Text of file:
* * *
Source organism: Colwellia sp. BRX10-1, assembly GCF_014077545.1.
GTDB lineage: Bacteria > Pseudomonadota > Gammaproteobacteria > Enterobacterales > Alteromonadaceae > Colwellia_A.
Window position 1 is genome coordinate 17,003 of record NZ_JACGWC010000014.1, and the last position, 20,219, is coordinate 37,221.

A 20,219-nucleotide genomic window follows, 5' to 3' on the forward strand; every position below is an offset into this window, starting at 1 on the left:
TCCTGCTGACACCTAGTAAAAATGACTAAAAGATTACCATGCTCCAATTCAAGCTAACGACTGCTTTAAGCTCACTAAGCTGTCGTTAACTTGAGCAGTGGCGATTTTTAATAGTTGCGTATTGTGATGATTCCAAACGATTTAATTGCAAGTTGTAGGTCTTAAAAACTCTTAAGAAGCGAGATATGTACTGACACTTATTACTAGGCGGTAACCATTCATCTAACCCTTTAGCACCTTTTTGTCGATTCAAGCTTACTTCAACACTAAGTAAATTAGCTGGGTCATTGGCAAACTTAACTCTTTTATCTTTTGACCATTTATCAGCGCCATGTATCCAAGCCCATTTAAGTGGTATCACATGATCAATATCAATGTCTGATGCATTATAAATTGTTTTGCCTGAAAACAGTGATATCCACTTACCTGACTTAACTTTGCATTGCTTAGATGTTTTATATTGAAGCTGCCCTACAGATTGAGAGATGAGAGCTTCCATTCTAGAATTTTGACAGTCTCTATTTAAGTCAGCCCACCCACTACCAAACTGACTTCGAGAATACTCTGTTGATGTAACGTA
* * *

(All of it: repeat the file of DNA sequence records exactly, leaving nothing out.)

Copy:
Source organism: Colwellia sp. BRX10-1, assembly GCF_014077545.1.
GTDB lineage: Bacteria > Pseudomonadota > Gammaproteobacteria > Enterobacterales > Alteromonadaceae > Colwellia_A.
Window position 1 is genome coordinate 17,003 of record NZ_JACGWC010000014.1, and the last position, 20,219, is coordinate 37,221.

A 20,219-nucleotide genomic window follows, 5' to 3' on the forward strand; every position below is an offset into this window, starting at 1 on the left:
TCCTGCTGACACCTAGTAAAAATGACTAAAAGATTACCATGCTCCAATTCAAGCTAACGACTGCTTTAAGCTCACTAAGCTGTCGTTAACTTGAGCAGTGGCGATTTTTAATAGTTGCGTATTGTGATGATTCCAAACGATTTAATTGCAAGTTGTAGGTCTTAAAAACTCTTAAGAAGCGAGATATGTACTGACACTTATTACTAGGCGGTAACCATTCATCTAACCCTTTAGCACCTTTTTGTCGATTCAAGCTTACTTCAACACTAAGTAAATTAGCTGGGTCATTGGCAAACTTAACTCTTTTATCTTTTGACCATTTATCAGCGCCATGTATCCAAGCCCATTTAAGTGGTATCACATGATCAATATCAATGTCTGATGCATTATAAATTGTTTTGCCTGAAAACAGTGATATCCACTTACCTGACTTAACTTTGCATTGCTTAGATGTTTTATATTGAAGCTGCCCTACAGATTGAGAGATGAGAGCTTCCATTCTAGAATTTTGACAGTCTCTATTTAAGTCAGCCCACCCACTACCAAACTGACTTCGAGAATACTCTGTTGATGTAACGTA